As Scotland decides how it is going to vote in the independence referendum on 18 September next year, the site brings together all the key polling and survey evidence on how the Scottish public thinks their country should be governed.
The website features key headline figures from all the recent polls and surveys of Scottish opinion on the subject – and some information on what the rest of the UK thinks too. These figures are displayed as interactive, easy to understand graphs and will be continually updated as new polls and surveys are published.
In August we will also be uploading more detailed data from the Scottish Social Attitudes (SSA) survey so you can easily explore for yourself in detail who supports and opposes independence and why. Each year since the advent of devolution in 1999, SSA has charted what Scotland thinks about how it is governed. It is by far the richest and deepest source of information on long-term trends in public attitudes towards Scotland’s future.
At the same time you will find commentary – both on individual new polls as they are published and periodically on some of the longer term trends that seem to be shaping how voters are deciding. The first two guest posts are a blog by Rachel Ormston on why women are less likely to support independence, and Jan Elchhorn on his research into young people’s views on Scottish independence.
Of course you may not agree with the interpretations we offer. We hope that, nevertheless, you will find them informative, perhaps even stimulating. We provide a space for registered users of the site to provide their own comments and insight too.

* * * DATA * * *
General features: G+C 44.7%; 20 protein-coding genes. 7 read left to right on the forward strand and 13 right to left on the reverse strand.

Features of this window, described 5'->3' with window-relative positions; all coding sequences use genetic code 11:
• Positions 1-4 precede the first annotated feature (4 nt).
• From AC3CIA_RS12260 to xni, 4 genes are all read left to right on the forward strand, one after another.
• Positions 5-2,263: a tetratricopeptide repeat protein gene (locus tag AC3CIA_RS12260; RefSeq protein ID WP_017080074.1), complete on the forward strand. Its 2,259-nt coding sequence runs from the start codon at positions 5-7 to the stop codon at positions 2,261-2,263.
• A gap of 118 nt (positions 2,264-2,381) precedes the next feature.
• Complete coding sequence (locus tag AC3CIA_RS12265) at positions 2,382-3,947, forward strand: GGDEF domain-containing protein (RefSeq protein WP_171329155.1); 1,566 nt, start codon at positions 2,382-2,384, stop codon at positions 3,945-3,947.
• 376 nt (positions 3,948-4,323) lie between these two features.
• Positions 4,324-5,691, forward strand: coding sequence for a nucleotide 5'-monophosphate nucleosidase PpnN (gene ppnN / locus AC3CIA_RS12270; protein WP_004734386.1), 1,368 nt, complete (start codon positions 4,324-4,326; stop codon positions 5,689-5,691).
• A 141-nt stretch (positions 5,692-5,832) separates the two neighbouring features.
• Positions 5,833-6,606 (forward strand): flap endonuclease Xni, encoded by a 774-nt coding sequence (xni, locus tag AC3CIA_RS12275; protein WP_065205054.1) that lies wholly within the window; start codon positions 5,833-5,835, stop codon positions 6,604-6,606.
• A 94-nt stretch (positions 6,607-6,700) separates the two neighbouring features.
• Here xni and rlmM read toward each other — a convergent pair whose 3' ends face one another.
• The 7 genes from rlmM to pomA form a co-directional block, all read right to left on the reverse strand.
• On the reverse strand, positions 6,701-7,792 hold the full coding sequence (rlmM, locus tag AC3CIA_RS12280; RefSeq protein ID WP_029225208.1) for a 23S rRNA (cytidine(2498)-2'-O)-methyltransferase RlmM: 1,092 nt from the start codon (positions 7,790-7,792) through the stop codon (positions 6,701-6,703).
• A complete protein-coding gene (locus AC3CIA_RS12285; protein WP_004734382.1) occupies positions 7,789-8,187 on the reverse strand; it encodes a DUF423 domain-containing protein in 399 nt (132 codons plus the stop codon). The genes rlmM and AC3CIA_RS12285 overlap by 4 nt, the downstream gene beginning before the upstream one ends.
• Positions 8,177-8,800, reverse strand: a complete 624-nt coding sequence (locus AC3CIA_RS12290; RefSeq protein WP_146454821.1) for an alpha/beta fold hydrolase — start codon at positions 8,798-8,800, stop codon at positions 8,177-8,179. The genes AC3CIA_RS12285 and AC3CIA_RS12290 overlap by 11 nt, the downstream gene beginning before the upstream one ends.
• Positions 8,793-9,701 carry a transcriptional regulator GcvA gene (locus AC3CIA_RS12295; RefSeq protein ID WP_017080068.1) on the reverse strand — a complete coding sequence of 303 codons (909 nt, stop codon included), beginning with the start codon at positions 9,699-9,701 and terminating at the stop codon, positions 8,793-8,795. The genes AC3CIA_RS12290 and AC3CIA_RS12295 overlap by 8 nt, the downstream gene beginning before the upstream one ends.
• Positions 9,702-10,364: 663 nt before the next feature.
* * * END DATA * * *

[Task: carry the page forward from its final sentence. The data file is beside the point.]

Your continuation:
We are strictly neutral in the independence debate. We do not support one side or the other. All our commentaries will reflect the author’s understanding of what Scotland does think – and not any preferences they might have about what we would like it to think. Not that that will stop us occasionally providing some free, friendly advice – to both sides!
So why have we launched this site? After all these days most polling companies belong to the British Polling Council and put full details of all their individual polls on their web sites – and indeed you will find links these details here. But are you curious as to whether a particular question was asked before? Or what the trend is across all polls that have asked people how they will vote in the referendum? Ever wondered what difference the way a poll or survey has been conducted might have affected its results?
We want to make it as easy as possible for you to find out the answers to questions such as these for yourself. Meanwhile although hitherto academics have been able freely to analyse SSA data for themselves, it has not been possible for anyone else to do so.
During the campaign we will hear countless claim from both sides that the polls are pointing in their direction. They can never both be right – and we believe you have the right to decide for yourself what the polls suggest Scotland is thinking.